It didn’t take long for me to explore the entire town, and I soon ended my three mile hike. I discovered there were two places to buy prepared food in the town the small KFC and Pizza Hut across  from the hotel.  I never eat fast food but it was after 5 p.m. and I was hungry. I had little choice my dinner was  Pizza Hut pizza which would last for three days. It wasn’t very good but it filled me up. 

I was tired, it was a long day but I brought my Jeep all the way up here so I had to take it out and explore. I had learned the only backroad in the town was the old Quarry Road. 

I was soon driving over the dusty , rutted and unpaved road. 

I drove out about four miles crossing a small stream before the dirt road got even more narrow and rutted.

I got out here and walked around a bit before deciding I should be heading back since it was getting late. I didn’t want to be out here in the dark. 

On my way back I stooped at a small cemetery and had to get out and investigate. As I noted in earlier blogs I  always visit cemeteries on my travels. I reflect on the lives of the folks who lived in this remote area. 

I saw this photos and wonder how these two souls met, did they have children, where did they work. So many thought flow through my head in the quiet of a cemetery, especially one as remote as this one.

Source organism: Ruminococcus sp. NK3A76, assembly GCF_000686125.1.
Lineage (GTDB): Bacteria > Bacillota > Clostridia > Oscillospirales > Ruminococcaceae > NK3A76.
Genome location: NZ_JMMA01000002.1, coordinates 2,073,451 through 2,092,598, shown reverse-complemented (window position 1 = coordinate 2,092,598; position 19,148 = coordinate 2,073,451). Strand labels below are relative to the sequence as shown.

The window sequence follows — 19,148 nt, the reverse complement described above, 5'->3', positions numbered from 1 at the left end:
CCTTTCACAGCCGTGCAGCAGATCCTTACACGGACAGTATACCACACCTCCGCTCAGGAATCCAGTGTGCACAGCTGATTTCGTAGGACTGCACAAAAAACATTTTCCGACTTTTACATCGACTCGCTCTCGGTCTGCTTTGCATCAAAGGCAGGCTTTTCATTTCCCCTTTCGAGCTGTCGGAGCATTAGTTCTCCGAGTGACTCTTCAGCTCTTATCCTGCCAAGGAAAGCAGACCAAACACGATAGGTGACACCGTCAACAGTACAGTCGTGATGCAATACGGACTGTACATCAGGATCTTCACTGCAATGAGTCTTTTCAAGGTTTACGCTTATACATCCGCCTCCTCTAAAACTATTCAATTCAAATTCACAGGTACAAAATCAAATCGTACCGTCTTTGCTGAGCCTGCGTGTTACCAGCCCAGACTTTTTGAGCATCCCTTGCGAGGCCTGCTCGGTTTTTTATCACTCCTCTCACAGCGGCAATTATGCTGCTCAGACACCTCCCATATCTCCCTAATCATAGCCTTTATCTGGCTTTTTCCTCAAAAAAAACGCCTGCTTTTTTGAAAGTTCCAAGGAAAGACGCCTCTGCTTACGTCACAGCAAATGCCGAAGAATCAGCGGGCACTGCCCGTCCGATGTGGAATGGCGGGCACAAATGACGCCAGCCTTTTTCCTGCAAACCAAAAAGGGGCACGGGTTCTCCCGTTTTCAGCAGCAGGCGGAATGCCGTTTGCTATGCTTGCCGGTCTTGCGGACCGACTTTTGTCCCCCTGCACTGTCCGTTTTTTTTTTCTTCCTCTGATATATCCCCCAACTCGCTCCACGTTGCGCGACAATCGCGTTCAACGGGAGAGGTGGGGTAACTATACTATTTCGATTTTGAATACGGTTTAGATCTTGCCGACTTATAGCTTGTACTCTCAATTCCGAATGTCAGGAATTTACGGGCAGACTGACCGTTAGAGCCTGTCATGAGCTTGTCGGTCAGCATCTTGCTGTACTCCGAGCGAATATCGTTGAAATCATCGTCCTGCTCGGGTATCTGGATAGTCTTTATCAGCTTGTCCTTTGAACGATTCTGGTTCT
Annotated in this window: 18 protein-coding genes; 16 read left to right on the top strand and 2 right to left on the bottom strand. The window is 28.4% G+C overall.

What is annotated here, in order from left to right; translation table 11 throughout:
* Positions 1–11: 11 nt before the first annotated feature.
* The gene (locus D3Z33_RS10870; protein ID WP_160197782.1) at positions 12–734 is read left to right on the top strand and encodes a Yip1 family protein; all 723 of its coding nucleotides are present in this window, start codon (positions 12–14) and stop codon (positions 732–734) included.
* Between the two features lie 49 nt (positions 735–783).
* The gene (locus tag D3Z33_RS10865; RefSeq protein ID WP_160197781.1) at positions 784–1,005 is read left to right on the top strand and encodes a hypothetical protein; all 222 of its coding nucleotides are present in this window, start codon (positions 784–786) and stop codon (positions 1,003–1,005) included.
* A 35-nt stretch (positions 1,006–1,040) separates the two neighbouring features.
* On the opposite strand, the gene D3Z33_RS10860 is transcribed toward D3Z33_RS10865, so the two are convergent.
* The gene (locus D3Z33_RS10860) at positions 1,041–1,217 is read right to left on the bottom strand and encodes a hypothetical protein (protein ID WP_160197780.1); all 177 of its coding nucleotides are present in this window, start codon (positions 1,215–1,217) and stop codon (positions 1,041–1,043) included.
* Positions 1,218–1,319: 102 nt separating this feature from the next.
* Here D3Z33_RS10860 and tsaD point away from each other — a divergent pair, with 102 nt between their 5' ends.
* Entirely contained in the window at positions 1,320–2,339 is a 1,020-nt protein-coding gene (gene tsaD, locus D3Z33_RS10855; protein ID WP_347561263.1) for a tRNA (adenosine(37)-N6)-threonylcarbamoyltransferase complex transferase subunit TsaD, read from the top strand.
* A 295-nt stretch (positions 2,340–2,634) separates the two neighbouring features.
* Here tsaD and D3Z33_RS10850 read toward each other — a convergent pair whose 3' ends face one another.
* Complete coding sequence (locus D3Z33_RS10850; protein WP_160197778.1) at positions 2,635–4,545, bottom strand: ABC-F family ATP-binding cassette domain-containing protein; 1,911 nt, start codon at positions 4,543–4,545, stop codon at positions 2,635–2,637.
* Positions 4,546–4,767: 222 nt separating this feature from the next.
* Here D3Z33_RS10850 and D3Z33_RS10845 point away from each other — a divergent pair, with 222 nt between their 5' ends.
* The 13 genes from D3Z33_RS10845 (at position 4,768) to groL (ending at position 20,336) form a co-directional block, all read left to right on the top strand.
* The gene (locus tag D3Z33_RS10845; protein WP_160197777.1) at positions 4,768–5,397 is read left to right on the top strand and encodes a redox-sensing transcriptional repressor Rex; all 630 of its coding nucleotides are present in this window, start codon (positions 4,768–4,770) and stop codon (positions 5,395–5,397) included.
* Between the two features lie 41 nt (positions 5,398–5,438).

After walking through the cemetery I drove back into town. Here is a link to a gallery with some more photos from my train ride and exploration of Moosonee. Moosonee Canada June 2 2023. 

I had hoped to stay up and watch the stars and moon, and maybe even the northern lights, but clouds moved in. I wasn’t too disappointed it was a long day and I was tired. I was soon falling asleep, thinking about my adventures in Moosonee  the next day

“Travel isn’t always pretty. It isn’t always comfortable. Sometimes it hurts, it even breaks your heart. But that’s okay. The journey changes you; it should change you. It leaves marks on your memory, on your consciousness, on your heart, and on your body. You take something with you. Hopefully, you leave something good behind.” – Anthony Bourdain